1-2-3-4 we don’t want your….LMS?

June 5, 2008

I was away on vaction last week, a million mental miles away from the blogosphere. And now: EduPunks everywhere. Whaaaaat happened? Never heard of the word before, and now it is the buzzword of the week in my Google reader. 

So what’s with all the bruhaha and elephant talk? A wikipedia entry is already posted and summarizes it pretty well. Seems that there are two basic points of rage behind the edupunk idea:

A.      EduPunkers don’t like idea that the Man might take control away from the learners and teachers and

B.      Big companies taking 2.0 and other do it yourself (DIY) technologies, bundling them up, and profiting off of them. 

I’m not sure I really care about point B. Sure, it is annoying to see corporate machines taking cool ideas that others came up with, packaging them up, adding their spin, and re-selling it to consumers as if it was their idea to begin with. But I am fine with that. As David Warlick says, we all have to make a living. And besides, if we were really serious about not allowing profit with DIY capabilities, we’d all be baking our own bread and roasting our own coffee.

Point A is a more valid protest. Educational/learning control should stay in the hands of professional educators and learners not 3rd party sales directors, IT departments, and so on. My fear is that empire-builders and internal control freaks will succeed in telling trainers, teachers, designers, and learners how and when tools should be used. That defeats the whole point….and it ain’t cool at all.

As learning professionals, we should be focused on establishing an infrastructure that enables learners to discover their own learning path, create their own content, and have conversations in ways that work for them. We need to give them the tools…and get out of their way.  Does that make me an edupunk? I dunno……

I do know that having a “screw you” attitude doesn’t help. We in the workplace learning world need to work together to empower our learning communities as best we can. I don’t care who is making a profit off of whatever. I do care that I now have tools at my disposal that let me strategically design conversations, discovery, and construction right into my courses. And that is REALLY cool.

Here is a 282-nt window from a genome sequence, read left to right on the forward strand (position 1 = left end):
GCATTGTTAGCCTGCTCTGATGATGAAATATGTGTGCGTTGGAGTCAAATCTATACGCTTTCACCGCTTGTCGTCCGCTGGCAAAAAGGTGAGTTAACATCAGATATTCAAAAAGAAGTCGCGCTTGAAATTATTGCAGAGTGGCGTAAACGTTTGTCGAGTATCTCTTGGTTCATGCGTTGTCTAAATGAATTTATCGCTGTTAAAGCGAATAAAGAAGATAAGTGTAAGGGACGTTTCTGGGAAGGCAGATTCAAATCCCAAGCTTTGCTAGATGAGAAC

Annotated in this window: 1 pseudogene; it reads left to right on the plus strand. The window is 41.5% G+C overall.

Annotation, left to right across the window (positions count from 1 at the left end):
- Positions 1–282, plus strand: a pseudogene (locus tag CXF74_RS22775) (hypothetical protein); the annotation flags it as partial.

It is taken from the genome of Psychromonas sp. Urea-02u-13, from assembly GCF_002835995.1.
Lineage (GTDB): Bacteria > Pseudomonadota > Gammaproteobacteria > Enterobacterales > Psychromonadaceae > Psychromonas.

And when politics gets in our way of that, that is where we work diplomatically to make change. Not extend fingers.


Web 2.0 vs. Face-to-Face Networking

May 8, 2008

Here’s what I have discovered about myself and learning. I want and need to connect with professional peers and like-minded souls. I love to go to conferences, talk to others about what they are doing, and share what I am doing. I really get off on running ideas by others and getting their feedback. I love to see creative approaches to instructional design and problems that I myself am kinda crappy at. All of this can happen at team meetings, at the water cooler, or at some big gathering in a giant conference center.

But what about those of us who have very small teams (or who are a one-man team!)? What about those of us who work in an organization where the passionate exchange of ideas is not encouraged or is met with disinterest? One way social tools help is by empowering us to forge connections and create communities without having to rely on formal organizations, such as our corporations or professional organizations.

Brent Schlenker recently posted about the face-to-face versus Web 2.0 debate on his blog. He makes a great point: “it is NOT an either/or discussion we are having.”  As I commented after reading his post, the point is really about connectivity. We are richer individuals when we connect, regardless of the tools, means, locations, etc. It is up to us to figure out the right tools for us. Personally, Web 2.0 tools have helped me to connect with others in ways not possible before, helping me to share with and learn from others, as well as make new real-life friends. I still love F2F conferences and meetings, but am grateful to have new tools in my network kit.